Perhaps contributing to the misconceptions about its theoretical rigour and strength, case study is an often under-conceptualised and surprisingly complex practice of research that is 'betwixt and between' that of method and methodology. Dillon and Wals (2006) highlight the differences between methodology - the ontological, epistemological and axiological considerations - and methods - the tools used to generate, collect, and analyse data - claiming that each informs decisions on how the research is carried out, what is counted as data and its ethical treatment, and the implications and challenges of those decisions. Accordingly, Stake (2003, p.134) suggests that case study is other-than methodology, as it involves a "choice of what is to be studied," by whichever methods are chosen to study it. In this sense, case study as method allows for the generation of data through multiple methods from multiple sources. Whilst methodologically, case study calls into consideration the construction, bounding and representation of the case. This construction, bounding and representation occurs through the decisions and practices of the researcher and the researched in the generation, analysis and re-presenting of data.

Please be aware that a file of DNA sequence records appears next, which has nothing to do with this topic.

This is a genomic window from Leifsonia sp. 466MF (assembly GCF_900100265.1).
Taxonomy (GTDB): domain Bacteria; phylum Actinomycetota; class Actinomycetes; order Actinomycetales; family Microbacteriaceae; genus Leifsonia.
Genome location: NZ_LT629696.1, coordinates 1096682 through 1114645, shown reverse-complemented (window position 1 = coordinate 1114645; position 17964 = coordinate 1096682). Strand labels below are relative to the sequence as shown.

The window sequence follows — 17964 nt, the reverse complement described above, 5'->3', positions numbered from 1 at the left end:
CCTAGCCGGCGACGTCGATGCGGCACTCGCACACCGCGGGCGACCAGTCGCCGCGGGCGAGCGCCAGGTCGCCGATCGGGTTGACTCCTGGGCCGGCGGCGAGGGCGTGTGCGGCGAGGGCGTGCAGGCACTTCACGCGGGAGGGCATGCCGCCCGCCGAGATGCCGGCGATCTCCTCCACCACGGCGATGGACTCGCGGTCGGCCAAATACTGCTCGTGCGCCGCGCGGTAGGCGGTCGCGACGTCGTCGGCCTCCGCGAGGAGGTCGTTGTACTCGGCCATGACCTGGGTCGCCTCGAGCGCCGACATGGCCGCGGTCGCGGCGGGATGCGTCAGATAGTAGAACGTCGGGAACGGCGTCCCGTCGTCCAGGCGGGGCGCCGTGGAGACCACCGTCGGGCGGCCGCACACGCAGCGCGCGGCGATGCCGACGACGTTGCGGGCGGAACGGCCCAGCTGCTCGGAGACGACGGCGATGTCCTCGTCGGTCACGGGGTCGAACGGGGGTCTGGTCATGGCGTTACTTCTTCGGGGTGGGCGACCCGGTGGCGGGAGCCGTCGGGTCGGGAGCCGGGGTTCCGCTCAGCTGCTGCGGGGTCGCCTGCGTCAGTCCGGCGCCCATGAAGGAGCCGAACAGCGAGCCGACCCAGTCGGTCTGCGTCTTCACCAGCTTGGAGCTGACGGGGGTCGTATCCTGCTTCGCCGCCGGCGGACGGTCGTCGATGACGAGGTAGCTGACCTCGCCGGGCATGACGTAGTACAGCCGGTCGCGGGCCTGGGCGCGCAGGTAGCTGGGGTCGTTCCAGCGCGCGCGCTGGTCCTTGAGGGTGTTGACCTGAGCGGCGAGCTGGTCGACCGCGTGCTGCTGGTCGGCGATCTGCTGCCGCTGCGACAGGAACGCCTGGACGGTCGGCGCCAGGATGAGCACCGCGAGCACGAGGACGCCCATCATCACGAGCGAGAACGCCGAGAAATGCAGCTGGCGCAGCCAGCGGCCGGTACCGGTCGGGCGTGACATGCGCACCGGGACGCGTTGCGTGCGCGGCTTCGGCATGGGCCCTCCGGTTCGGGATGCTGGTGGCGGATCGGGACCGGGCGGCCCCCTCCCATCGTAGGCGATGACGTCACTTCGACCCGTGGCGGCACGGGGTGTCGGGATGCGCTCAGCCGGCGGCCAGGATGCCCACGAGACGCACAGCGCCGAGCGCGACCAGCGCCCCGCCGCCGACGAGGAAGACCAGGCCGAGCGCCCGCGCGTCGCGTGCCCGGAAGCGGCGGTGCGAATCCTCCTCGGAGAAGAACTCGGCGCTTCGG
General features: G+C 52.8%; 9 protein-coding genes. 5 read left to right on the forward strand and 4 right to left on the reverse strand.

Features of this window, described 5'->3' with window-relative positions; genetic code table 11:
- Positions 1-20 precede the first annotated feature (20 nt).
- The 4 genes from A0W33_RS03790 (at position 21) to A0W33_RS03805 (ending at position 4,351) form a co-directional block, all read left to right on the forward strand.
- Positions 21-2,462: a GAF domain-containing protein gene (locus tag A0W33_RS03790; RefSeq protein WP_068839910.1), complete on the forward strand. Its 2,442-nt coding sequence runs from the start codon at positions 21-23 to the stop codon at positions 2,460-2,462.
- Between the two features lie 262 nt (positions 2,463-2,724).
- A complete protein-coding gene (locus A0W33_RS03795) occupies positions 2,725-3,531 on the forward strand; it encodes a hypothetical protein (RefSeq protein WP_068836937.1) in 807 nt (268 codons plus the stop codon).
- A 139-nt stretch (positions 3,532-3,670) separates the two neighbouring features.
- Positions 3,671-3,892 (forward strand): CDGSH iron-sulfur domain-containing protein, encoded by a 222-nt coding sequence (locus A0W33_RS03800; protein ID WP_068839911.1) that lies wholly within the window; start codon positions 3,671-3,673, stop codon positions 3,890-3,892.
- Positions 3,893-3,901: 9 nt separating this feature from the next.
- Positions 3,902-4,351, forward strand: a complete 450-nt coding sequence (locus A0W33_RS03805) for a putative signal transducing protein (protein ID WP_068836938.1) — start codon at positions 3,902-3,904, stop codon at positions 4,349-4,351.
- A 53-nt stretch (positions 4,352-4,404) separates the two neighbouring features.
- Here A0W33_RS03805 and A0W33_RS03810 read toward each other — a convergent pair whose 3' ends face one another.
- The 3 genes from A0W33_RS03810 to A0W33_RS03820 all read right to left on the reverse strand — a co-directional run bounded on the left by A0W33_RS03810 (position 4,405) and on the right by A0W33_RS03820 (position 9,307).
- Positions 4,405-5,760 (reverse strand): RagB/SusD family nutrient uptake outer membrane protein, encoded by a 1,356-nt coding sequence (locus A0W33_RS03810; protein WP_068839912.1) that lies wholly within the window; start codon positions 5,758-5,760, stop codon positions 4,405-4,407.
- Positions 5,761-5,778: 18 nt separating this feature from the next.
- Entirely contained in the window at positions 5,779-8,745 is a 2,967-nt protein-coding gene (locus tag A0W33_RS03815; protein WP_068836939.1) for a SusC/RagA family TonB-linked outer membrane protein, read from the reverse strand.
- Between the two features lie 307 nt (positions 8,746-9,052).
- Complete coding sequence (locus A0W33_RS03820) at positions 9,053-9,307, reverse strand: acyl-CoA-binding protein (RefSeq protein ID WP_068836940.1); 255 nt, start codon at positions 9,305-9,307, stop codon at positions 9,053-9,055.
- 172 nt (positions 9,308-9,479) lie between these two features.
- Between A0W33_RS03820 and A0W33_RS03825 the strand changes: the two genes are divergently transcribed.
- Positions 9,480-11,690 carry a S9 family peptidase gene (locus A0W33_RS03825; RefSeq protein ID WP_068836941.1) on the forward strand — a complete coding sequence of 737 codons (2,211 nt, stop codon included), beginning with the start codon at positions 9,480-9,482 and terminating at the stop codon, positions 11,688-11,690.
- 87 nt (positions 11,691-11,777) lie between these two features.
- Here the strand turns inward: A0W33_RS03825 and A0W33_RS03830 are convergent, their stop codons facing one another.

It is the purpose of this article to contribute to the discussion of case study foregrounded by the work of Flyvbjerg (2001, 2006), Thomas (2010; 2011) and Taylor (2013), looking to the interconnections of case study as method and methodology that provides an account of practice and practical, context-dependent knowledge in educational research. In doing so, I begin by reviewing some of the criticisms and responses that have been raised about case study, then conceptualise the value of knowledge and representation in case study that contributes to an account of the arrays of activity that form and are forming of practice/s (Stake, 2003).